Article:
Are Creditors Not Listed On My Bankruptcy Petition Discharged, Or Do I Have To Pay Them?
By: Gregory Arcaro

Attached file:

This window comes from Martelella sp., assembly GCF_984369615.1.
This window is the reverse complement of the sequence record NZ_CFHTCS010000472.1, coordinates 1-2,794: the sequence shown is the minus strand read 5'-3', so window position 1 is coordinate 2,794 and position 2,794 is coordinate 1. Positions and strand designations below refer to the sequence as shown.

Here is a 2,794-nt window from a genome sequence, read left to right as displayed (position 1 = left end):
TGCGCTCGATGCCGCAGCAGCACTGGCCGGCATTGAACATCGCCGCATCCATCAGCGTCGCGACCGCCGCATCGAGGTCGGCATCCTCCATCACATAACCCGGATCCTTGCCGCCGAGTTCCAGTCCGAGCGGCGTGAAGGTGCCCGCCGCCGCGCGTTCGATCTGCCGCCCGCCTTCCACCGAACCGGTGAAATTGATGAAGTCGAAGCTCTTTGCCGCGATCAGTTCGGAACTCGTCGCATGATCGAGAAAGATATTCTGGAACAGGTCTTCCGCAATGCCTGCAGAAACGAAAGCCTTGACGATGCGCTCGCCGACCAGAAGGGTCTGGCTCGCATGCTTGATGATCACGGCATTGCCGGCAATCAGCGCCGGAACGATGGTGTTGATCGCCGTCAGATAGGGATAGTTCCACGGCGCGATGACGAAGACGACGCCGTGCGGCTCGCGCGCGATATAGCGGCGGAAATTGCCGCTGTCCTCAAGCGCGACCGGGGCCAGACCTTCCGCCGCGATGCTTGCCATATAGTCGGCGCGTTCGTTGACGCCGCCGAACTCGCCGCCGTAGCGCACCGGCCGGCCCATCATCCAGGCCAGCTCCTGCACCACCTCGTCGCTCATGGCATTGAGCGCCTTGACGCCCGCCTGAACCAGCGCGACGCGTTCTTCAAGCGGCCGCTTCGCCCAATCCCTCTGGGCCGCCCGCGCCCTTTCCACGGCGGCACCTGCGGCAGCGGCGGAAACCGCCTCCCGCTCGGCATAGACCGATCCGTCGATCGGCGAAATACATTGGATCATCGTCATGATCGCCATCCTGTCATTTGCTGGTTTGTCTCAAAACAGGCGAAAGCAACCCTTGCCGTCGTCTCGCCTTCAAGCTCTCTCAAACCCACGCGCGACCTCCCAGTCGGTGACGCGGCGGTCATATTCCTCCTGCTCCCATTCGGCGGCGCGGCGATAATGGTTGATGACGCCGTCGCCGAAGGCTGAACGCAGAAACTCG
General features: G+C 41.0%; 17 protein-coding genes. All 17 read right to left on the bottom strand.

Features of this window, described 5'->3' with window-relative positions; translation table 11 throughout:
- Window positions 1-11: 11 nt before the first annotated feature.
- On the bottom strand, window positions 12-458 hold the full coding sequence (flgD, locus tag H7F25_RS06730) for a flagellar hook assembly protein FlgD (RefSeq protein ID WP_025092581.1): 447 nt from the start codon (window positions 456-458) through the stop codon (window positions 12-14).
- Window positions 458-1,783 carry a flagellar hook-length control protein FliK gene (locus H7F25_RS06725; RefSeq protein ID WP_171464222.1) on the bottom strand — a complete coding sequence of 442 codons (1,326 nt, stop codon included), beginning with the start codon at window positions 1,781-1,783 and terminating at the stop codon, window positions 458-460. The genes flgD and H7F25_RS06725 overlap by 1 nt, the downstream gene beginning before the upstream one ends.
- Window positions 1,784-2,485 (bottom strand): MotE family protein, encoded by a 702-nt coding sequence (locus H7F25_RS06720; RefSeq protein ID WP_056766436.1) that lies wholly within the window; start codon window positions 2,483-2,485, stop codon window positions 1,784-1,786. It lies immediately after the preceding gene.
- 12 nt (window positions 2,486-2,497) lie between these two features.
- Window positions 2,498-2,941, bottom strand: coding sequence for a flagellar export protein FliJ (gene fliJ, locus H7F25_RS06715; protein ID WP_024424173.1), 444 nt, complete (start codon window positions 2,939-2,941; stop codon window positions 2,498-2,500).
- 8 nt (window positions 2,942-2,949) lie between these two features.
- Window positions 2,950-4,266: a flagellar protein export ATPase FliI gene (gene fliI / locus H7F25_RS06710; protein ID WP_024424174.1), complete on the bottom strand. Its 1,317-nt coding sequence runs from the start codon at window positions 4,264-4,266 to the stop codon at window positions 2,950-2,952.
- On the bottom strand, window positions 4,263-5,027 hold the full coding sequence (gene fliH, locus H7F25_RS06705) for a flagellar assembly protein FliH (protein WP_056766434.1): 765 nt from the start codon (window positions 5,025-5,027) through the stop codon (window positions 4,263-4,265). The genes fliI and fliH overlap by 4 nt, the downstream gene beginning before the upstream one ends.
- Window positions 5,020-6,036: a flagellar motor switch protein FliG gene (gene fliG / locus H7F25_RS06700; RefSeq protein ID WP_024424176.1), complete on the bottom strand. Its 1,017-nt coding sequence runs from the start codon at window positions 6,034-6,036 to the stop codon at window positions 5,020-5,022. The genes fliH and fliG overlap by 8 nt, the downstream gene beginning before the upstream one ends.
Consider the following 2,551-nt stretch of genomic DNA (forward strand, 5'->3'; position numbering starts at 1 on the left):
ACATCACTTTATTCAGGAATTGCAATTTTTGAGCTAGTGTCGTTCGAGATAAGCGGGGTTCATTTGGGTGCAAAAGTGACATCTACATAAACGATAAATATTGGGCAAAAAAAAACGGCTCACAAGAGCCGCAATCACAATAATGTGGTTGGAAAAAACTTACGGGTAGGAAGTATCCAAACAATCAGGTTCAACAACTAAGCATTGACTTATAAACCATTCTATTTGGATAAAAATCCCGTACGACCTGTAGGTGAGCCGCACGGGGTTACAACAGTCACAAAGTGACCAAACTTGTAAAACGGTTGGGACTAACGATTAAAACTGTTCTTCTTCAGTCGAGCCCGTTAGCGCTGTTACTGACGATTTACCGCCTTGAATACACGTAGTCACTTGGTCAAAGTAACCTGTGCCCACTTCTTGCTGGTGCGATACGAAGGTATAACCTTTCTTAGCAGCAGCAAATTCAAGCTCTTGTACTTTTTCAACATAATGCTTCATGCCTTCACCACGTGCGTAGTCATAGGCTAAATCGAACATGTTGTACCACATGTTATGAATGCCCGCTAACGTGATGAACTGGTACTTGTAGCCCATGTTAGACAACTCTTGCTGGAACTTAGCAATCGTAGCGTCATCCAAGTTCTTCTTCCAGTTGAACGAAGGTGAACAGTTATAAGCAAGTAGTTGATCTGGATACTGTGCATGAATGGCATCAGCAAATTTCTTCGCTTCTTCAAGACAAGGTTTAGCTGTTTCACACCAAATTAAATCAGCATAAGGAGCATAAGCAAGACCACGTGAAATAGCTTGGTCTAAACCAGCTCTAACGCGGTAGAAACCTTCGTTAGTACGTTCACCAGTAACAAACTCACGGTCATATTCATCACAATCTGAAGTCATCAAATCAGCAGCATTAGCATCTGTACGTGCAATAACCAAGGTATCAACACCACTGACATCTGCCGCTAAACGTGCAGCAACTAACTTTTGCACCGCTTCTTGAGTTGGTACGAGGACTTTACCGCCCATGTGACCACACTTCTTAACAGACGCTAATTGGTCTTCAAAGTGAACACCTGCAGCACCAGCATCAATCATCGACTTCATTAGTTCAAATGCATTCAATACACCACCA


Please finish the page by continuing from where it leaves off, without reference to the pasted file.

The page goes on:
This dilemma has long faced debtors who have filed a Chapter 7 case, received a discharge, and are then contacted by a creditor demanding payment because the debt was not listed on the petition. Or worse, a debtor, after having stellar credit since filing a bankruptcy, is attempting to buy or refinance a home, and has what purport to be unpaid creditors on their credit report, and when contacted, the creditors indicate that payment is due because the account was not listed on the bankruptcy petition, thus halting or delaying the purchase or refinance. In these circumstances, it is important to know your rights, as it may avoid paying a debt that has already been discharged. The first question that must be answered is whether or not the creditor demanding payment has a debt that was incurred prior to the filing of the bankruptcy case. If the debt arose after the bankruptcy was filed, then it was unaffected by the bankruptcy. If the debt arose prior to the case being filed, then it may have been discharged, despite the fact that the debt was not listed. The next question that must be addressed is whether or not your Chapter 7 case was an “asset” case or a “no – asset” case. This designation refers to whether or not the bankruptcy trustee sold any of your property during the bankruptcy case. If so, then your case was an asset case, and if the creditor demanding payment was not listed, then the debt is not discharged. If, however, your case was of the no – asset variety, then it was likely discharged. A call to the bankruptcy clerk in the Court where your case was filed is all that it will take to determine if your case was an asset case or a no – asset case. Most Chapter 7 cases filed by individuals with consumer debt are no – asset cases. It is important to note that the unlisted creditor may still object to its debt being discharged under certain circumstances. For example, if creditor has reason to believe that the debt was incurred by fraud or false statement, then it may seek to have its debt declared non-dischargeable. There are several other exemptions to discharge that may be asserted by the creditor, but, most importantly, the debt is not excepted from discharge for the sole reason that it was not listed on a bankruptcy petition, if it was a no – asset case. Once the determination is made that the creditor’s debt arose prior to filing the Chapter 7 petition, the creditor must be informed that its debt is subject to the discharge. Some creditors take the approach that the bankruptcy case must be opened, and the petition amended to reflect the new creditor(s). This costly and potentially time consuming process was rendered moot by the Judge Lorraine Murphy Weil’s decision in the re Kim Elizabeth Refino Case, which can be found at www.ctb.uscourts.gov. In her decision, Judge Weil succinctly states that unlisted creditors are subject to the bankruptcy discharge despite the fact that they were not listed, and opening the case to add them is not necessary. Unfortunately, some creditors will not be convinced by simply showing them Judge Weil’s decision. If they are not, court action may be needed, at which time, an attorney should be consulted to insure that the court procedures are handled in the most efficient manner, so as to not further delay the closing